|by Ahmedsadik yusuf Mohamed|
|Published on: Apr 20, 2010|
|In general, Somali children’s lives are endangered everywhere in the country, because their mothers face a very high risk of dying during the period of pregnancy or in childbirth. Contagious diseases like diarrheas, disease-related dehydration, respiratory infections, tuberculosis, malaria, malnutrition, lack of safe water, poor sanitation and hygiene are also great killers of infants and young children. All these problems can be connected to the lack of access to safe water, and to poor food and domestic hygiene.
When areas are struck by floods or droughts and when localized conflict erupts, resulting in the dispersal of people, poor diets and insufficient home management lead to numerous children being poorly nourished.
Immunization coverage is in short supply, making impossible the prevention of measles outbreaks in Somalia. Somalia is also among countries with the uppermost incidence of tuberculosis and there are uncountable overcrowded camps where many displaced people live with a general lack of treatment facilities, poor quality medicines and malnutrition. Tuberculosis remains one of the country’s main killer diseases. Tetanus and other birth-related problems are additional causes of infant deaths, and measles and its associated difficulties result in widespread sickness.
Only 35-percent of the Somali population has access to adequate sanitation. Poor hygiene and environmental sanitation are the main causes of diseases like cholera among children and women; the impact of poor environmental sanitation is especially felt in the towns, villages and places where people gather to live. Lack of garbage collection facilities is another factor affecting the urban environment and polluting water sources, along with the proliferation of plastic refuse bags.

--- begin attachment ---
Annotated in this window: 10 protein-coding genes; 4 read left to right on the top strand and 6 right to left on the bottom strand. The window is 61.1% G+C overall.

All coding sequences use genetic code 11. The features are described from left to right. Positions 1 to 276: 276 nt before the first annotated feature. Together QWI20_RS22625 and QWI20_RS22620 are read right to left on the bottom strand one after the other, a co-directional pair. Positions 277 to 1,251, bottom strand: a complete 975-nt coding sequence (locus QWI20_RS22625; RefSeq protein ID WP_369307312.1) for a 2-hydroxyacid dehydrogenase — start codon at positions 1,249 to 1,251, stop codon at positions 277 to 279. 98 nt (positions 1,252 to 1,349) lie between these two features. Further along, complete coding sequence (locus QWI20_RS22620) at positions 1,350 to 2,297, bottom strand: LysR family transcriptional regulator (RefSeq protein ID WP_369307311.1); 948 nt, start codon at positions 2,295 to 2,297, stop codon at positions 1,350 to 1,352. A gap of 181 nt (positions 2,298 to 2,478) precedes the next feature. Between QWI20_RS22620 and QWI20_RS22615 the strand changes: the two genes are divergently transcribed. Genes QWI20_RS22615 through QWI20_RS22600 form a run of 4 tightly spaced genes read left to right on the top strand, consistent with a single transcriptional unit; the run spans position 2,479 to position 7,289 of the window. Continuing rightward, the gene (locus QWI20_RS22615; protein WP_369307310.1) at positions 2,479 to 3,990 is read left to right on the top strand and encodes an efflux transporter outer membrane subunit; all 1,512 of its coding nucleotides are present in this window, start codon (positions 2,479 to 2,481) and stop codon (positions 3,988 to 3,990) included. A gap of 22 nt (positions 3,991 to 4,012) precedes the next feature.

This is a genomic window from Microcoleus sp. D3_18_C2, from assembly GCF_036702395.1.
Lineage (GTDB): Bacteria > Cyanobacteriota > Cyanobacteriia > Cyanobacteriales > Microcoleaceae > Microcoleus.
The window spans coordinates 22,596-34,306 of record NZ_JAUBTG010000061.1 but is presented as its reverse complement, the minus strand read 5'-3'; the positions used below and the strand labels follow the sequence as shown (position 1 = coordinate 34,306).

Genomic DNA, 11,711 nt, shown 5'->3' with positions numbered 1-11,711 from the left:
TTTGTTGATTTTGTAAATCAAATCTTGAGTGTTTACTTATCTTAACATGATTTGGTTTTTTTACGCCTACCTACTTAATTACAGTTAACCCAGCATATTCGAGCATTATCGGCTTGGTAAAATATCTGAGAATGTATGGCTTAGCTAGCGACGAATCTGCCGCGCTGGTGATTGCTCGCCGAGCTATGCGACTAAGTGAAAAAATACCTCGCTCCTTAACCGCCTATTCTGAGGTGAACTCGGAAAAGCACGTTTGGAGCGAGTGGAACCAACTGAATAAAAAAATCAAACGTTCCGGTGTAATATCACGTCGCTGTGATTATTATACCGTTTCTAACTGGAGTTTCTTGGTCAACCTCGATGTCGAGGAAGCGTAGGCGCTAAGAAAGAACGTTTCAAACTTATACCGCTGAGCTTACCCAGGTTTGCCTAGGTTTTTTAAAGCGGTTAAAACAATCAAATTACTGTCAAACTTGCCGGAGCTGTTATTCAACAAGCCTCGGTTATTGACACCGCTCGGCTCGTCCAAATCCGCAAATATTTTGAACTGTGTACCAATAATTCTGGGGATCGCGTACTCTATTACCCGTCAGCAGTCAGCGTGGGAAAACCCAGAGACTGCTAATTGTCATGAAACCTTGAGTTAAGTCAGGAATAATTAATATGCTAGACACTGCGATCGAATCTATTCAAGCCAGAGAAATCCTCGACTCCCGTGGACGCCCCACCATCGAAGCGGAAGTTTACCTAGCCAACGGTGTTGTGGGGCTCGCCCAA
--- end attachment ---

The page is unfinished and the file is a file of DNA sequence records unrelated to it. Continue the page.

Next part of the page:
Stray bullets are among the dangers faced by Somali children. When they sleep in the streets of Mogadishu or anywhere in the country; they encounter injuries and death. The civil-wars and conditions of poverty have forced thousands of children to gather in the streets of the Somalia, particularly in Mogadishu city. It is clear that some of the children sustained injuries due to the crossfire between warring groups, while others became victims of drug- addiction.
In the midst of the civil-strife, children have started collecting plastic bottles as well as the bags in which khat is delivered several times a day to satisfy the Somali men’s addiction. Khat is a narcotic plant. Most of the children wash them and sell them back, earning a little money with which they buy some cigarettes. They can then make a small profit selling these by the stick. Others are shoe-shiners whose services are not paid for by the shoes’ owners. They are seldom able to find even low-paid work since there is a small cost associated with setting up- brushes and polish, needles and yarn to repair damaged shoes.
“Perhaps the little money they earn during the day is taken away by older street-boys and there are also adult men who molest the younger children (sexual abuse)", said one street-boy living in Mogadishu. I, the writer of this article, do believe that Somali children face the worst situations: poverty, conflict and drought have forced them to take shelter in the streets for the last two decades. Shoe-shining and car-washing are the jobs of choice for most street boys. The girls mostly sweep or clean people’s houses. Many children suffer abuse, violence and particularly sexual abuse.
One of street boys, Qasaye, complains, “We are victims of sexual violence on the street at night. It is easy for gangs to kill us with no one to protect or defend us." Many street children have been infected with all sorts of killer-diseases; they don't have any money to go to clinic centers. “My father died in the civil-war; what I earn from shoe-shining is what my mother and brothers and sisters and I eat. I sometimes collect the remains of the khat at the teashop to get profit. My mother used to sell milk in the market, but what my mother got from the milk, was not sufficient,” said Musow Yare, clutching a glue bag in his left hand.
The street boys, who shine shoes and wash cars, are often armed with knives and can kill each other. It has been difficult for Somali children to gain access to education, health care and protection after the collapse of former regime in 1991. Before that, there had been street boys, but they weren’t like today’s’ street boys.
In conclusion, each Somali adult has to wk to ensure that peace and stability are restored. This is the only way to ensure the survival of our people, particularly Somali children, because they are the leaders of tomorrow.